Aqueous vehicle (Water): MCC pellets were successfully formed using water as granulating liquid. However, pellets developed brown coloration when dried in oven at 40°C (Fig. 1). Hence, water is considered as the choice of granulationg fluid over ethyl alcohol and isopropyl alcohol in preparation of MCC pellets.

Fig. (1).

Drug loaded MCC pellets (Batch F) using water as granulating agent and dried in (a) oven at 40°C for 15 min (b) microwave for 3 min.

Fig. (2).

Microscopic evaluation of pellet batches F and G (magnification 10X).

Fig. (3).

Photomicrographs of extrudes [without spheronization (0 min), after 1 min (dumb-bell shaped), 3 min and 5 min of spheronization] (magnification 10X).

Fig. (4).

In-vitro release of prasugrel HCl from pellets.

Fig. (5).

Comparison of bleeding time in animal groups.

Table 1.

Different granulating fluids and drying methods used for pellet preparation.

S No. Granulating fluid Observation Drying method Inference
1. Absolute alcohol Pellets didn’t form - Insufficient binding
2. Isopropyl alcohol Pellets didn’t form - Insufficient binding
3. Ethyl-alcohol containing
5% water
Pellets were formed but
crumbled on handling
- Insufficient binding
4. Water Pellets formed Oven Poor aesthetic appeal
(Discoloration of pellets)
5. Water Pellets formed Microwave Unchanged aesthetic properties
Table 2.

Prasugrel release kinetics from selected batches.

Kinetic model Zero order
Dt = D0 + K0t
First order
ln Dt = ln D0 + K1t
Dt = D0 + KHt1/2
Dt/D = KP tn
Batch R2 K0 R2 K1 R2 KH R2 KP n
F 0.61 3.43 0.94 0.139 0.89 20.3 0.98 0.38 0.28
G 0.74 3.66 0.96 0.127 0.94 20.02 0.97 0.45 0.22

where Dt is the amount of drug released at time t, D0 is the initial amount of drug released, Dt/D is fraction of drug released at time t, k0 is the zero-order release constant, k1 is the first-order release constant, kH is the Higuchi release constant, KP is the Peppas release constant, and n is the release exponent.

3.1.2. Drying Methods

It could be concluded that the discoloration (brown coloration) of pellets might have developed due to drying method (prolonged heating in the oven). Hence, different drying methods were used to prevent discoloration of pellets.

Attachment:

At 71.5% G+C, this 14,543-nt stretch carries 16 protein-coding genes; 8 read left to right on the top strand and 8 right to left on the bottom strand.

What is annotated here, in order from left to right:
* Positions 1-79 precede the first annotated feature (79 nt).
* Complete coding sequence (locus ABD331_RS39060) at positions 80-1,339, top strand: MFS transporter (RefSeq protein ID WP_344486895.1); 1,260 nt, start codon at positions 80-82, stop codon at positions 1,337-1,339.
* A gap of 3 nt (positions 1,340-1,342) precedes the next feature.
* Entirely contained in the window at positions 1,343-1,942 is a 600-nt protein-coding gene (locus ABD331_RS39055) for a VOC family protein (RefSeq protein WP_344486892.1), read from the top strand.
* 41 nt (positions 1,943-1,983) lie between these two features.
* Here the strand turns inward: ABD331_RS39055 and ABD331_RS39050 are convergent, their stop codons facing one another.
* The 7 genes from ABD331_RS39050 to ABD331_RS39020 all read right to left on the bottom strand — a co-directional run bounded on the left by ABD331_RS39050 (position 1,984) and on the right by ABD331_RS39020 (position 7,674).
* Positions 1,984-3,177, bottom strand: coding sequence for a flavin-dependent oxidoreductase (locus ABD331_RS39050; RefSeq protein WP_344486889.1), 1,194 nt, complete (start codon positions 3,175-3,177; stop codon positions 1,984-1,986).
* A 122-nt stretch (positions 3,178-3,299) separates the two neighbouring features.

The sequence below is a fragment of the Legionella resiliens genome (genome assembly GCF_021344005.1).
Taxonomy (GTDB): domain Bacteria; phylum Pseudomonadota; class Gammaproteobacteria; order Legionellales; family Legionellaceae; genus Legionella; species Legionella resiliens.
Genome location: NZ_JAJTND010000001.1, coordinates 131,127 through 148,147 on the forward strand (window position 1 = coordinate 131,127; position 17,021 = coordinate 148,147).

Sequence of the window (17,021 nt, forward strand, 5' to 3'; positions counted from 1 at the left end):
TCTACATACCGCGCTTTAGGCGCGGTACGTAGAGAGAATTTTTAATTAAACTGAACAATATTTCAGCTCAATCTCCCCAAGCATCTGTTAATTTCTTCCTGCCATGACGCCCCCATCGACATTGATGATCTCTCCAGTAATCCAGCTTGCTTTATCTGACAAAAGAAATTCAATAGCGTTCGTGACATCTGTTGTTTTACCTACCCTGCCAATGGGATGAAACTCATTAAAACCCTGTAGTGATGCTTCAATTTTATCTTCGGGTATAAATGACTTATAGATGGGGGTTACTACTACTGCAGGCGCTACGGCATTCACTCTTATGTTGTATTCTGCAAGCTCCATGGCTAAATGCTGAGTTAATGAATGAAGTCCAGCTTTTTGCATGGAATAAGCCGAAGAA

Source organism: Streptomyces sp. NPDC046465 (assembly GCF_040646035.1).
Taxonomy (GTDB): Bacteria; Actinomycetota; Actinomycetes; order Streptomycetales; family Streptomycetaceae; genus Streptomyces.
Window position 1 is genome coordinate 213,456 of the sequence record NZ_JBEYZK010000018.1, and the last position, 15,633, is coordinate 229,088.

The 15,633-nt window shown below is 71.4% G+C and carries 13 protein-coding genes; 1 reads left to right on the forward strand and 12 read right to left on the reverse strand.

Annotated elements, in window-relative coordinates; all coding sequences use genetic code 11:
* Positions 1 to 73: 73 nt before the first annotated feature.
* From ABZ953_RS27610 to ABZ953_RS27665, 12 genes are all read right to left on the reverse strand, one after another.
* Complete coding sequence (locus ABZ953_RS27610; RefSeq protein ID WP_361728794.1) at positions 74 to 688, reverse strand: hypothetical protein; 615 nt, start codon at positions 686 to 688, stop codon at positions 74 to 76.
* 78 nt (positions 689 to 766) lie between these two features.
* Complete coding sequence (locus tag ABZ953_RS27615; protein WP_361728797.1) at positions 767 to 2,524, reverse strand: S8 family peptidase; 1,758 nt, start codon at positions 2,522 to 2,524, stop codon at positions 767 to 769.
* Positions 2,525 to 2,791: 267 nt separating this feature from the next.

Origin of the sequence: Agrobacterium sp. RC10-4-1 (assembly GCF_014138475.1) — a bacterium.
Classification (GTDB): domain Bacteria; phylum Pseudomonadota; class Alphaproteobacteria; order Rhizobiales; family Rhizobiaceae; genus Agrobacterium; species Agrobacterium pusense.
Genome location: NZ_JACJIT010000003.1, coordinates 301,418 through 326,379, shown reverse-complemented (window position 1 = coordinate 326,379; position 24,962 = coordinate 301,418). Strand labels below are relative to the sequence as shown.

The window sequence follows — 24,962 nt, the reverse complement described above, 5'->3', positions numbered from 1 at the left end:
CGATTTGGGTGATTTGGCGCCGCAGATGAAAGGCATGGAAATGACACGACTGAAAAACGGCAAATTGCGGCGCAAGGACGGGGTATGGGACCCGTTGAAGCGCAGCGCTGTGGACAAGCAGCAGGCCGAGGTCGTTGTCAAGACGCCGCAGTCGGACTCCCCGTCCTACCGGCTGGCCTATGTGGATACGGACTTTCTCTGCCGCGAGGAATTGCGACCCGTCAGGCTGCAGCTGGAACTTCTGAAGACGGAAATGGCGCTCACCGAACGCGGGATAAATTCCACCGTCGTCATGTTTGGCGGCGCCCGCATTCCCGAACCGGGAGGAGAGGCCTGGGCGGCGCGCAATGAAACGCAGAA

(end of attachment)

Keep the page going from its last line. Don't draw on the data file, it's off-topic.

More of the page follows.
Vaccum oven: Drug loaded MCC pellets were prepared using water as granulating fluid and dried in vacuum oven at 5°C and 15 mm Hg. However, brown coloration of pellets was also observed under these conditions.

Microwave oven: No change in aesthetic properties of pellets were observed when dried in a microwave oven (Fig. 1). Unlike conventional oven, miro-oven utilizes micrwave radiations for drying and the duration of exposure was also lower which allowed complete drying of pellets without affecting any physio-chemical properties.

Based on the above observations, drug loaded MCC pellets using water as granulating fluid and microwave oven as drying method was selected as the optimized batch (Table 1).

3.2. Evaluation of Pellets

3.2.1. Size Analysis

Size distribution of pellets is an important characteristic as it affects the release kinetics of pellets [17]. Narrow particle size distribution is an indicator of uniformity in particle size. Polydispersity i.e. width of particle size distribution is measured by span. Span value less than 1.5 indicates narrow particle size distribution. The large span value indicates the variation in particle size, which results in segregation and non-uniform coating of pellets [18]. Arithmetic and geometric mean diameter are parameters for determining the size of pellets.

Particle size distribution curves were obtained from Malvern microsizer 2000 by dry method. Bell-shaped curves were obtained showing normal distribution, i.e. Gaussian curve. Mean diameter of pellets d(0.5) range from 779.12μm (batch F) to 866.21 μm (batch G) as shown while the Span value of different pellet batches was found to be 0.68 and 0.73 for batch F and G, respectively. Span value for all the pellet batches was found to be less than 1.5 which indicated narrow particle size distribution.